Re: [Diggers350] What next for young people in Zimbabwe’s land reform areas?
seeds at snail.org.uk
Fri Nov 10 07:17:16 GMT 2017
DfID was brought in to a newly created National Security Council by
Now DfID business gets organised from occupied Golan Heights to suit
the likes of Dan Gertler who stands so exposed after Paradise Papers.
DfID;s new game in vulnerable parts of Africa is Land Reform along the
lines of post Brexit theory that goes like this:
"we need to invest now more than ever in rebuilding Britain’s
international position. More than ever, we need nimble and intelligent
ways of thinking about Britain in the world. I would love to have the
opportunity now to try and frame for the next fifty years what this
country is and what our values are, and reassure people that we can
make a success of this." -- Minister for Africa and State Minister at
DfID who hacked his way in to DRC yesterday as attention was
professionally diverted elsewhere.
Zimbabwe is a similar story.
This is what the author of the article below. from IDS at Sussex had to
state a month or so ago:
"The Nacala corridor: more than coal?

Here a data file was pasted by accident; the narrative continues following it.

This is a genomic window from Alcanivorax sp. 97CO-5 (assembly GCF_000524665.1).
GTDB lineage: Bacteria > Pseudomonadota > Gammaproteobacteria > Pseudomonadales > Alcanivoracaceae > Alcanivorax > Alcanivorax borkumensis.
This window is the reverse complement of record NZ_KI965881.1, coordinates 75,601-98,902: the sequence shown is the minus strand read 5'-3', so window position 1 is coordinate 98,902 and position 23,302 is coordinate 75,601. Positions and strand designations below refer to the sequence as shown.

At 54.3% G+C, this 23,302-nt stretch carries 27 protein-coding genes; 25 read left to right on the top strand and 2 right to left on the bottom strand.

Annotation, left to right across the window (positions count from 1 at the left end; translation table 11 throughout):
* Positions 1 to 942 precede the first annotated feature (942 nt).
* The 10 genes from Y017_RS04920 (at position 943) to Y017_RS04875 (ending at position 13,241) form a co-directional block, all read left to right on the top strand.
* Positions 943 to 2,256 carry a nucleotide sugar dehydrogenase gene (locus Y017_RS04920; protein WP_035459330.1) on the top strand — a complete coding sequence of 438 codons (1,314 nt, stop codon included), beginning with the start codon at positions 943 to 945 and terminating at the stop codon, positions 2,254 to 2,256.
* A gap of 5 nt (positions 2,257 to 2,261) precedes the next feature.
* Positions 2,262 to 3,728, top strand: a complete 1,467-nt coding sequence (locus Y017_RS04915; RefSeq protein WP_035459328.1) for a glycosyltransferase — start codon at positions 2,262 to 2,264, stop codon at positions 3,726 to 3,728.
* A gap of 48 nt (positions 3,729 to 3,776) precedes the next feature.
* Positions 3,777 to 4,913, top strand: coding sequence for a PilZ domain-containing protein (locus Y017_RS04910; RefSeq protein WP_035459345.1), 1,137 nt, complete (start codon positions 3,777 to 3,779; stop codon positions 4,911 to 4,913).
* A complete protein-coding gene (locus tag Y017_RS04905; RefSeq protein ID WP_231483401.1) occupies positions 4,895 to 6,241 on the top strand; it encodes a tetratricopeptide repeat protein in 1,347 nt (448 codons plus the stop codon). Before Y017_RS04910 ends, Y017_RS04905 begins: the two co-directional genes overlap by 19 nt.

I recently spent a week in Nampula province in northern Mozambique. This
is the location of the Nacala corridor, which stretches from the coal
mining region of Tete through southern Malawi to the port of Nacala. The
visit was part of a project, led in Mozambique by Euclides Gonçalves, on
the political economy of agricultural growth corridors in eastern
Africa. It is a small component of the new DFID-funded APRA programme,
which has just produced its first Working Paper by Rebecca Smalley on
Rio Tinto lost heavily to Vale in opening up Nacala for extractive
industry loot [read rape of African land rights!] and now the shameful
collective post-Brexit plan for UK Plc is this old sickness!
On 09-11-2017 20:27, Tony Gosling tony at cultureshop.org.uk [Diggers350]
> next for young people in Zimbabwe’s land reform areas?
> As discussed in the
> series earlier this year, we have been investigating
> inter-generational questions in land reform areas. 17 years on, young
> people born after the land reform are leaving school, and thinking
> about what next? Will this be farming, or other occupations? In the
> context of a declining economy what prospects are there?
> We wanted to hear from those currently in secondary school (Form IV,
> mostly aged between 16 and 18) and undertook an exercise with school